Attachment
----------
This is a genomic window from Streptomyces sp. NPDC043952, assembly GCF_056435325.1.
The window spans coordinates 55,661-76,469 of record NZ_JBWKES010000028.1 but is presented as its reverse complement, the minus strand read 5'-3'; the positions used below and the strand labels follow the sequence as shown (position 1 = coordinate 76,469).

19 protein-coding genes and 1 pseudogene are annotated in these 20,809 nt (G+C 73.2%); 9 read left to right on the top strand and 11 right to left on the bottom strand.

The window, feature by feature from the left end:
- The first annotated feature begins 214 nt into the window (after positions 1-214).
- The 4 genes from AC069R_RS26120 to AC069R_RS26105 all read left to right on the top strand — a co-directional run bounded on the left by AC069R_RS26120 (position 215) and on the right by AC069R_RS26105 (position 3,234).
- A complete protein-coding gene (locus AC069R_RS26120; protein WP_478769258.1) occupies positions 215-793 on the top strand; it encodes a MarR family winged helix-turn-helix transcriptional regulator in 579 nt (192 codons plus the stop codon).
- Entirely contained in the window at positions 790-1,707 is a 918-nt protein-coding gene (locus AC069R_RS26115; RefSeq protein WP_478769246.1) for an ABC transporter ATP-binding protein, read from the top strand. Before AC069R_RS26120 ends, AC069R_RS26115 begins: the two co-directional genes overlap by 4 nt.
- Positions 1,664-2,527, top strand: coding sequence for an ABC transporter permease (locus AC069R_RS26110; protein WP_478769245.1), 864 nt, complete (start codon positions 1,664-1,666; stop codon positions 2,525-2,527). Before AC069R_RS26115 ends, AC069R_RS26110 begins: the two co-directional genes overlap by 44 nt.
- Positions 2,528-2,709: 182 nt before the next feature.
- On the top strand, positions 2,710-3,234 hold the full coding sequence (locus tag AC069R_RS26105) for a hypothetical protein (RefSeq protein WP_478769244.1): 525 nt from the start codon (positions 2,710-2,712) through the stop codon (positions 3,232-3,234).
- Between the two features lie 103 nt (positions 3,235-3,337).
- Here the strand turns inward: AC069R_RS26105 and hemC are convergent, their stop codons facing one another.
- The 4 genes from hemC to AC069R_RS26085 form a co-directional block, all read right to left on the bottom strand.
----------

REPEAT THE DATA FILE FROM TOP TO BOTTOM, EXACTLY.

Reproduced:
This is a genomic window from Streptomyces sp. NPDC043952, assembly GCF_056435325.1.
The window spans coordinates 55,661-76,469 of record NZ_JBWKES010000028.1 but is presented as its reverse complement, the minus strand read 5'-3'; the positions used below and the strand labels follow the sequence as shown (position 1 = coordinate 76,469).

19 protein-coding genes and 1 pseudogene are annotated in these 20,809 nt (G+C 73.2%); 9 read left to right on the top strand and 11 right to left on the bottom strand.

The window, feature by feature from the left end:
- The first annotated feature begins 214 nt into the window (after positions 1-214).
- The 4 genes from AC069R_RS26120 to AC069R_RS26105 all read left to right on the top strand — a co-directional run bounded on the left by AC069R_RS26120 (position 215) and on the right by AC069R_RS26105 (position 3,234).
- A complete protein-coding gene (locus AC069R_RS26120; protein WP_478769258.1) occupies positions 215-793 on the top strand; it encodes a MarR family winged helix-turn-helix transcriptional regulator in 579 nt (192 codons plus the stop codon).
- Entirely contained in the window at positions 790-1,707 is a 918-nt protein-coding gene (locus AC069R_RS26115; RefSeq protein WP_478769246.1) for an ABC transporter ATP-binding protein, read from the top strand. Before AC069R_RS26120 ends, AC069R_RS26115 begins: the two co-directional genes overlap by 4 nt.
- Positions 1,664-2,527, top strand: coding sequence for an ABC transporter permease (locus AC069R_RS26110; protein WP_478769245.1), 864 nt, complete (start codon positions 1,664-1,666; stop codon positions 2,525-2,527). Before AC069R_RS26115 ends, AC069R_RS26110 begins: the two co-directional genes overlap by 44 nt.
- Positions 2,528-2,709: 182 nt before the next feature.
- On the top strand, positions 2,710-3,234 hold the full coding sequence (locus tag AC069R_RS26105) for a hypothetical protein (RefSeq protein WP_478769244.1): 525 nt from the start codon (positions 2,710-2,712) through the stop codon (positions 3,232-3,234).
- Between the two features lie 103 nt (positions 3,235-3,337).
- Here the strand turns inward: AC069R_RS26105 and hemC are convergent, their stop codons facing one another.
- The 4 genes from hemC to AC069R_RS26085 form a co-directional block, all read right to left on the bottom strand.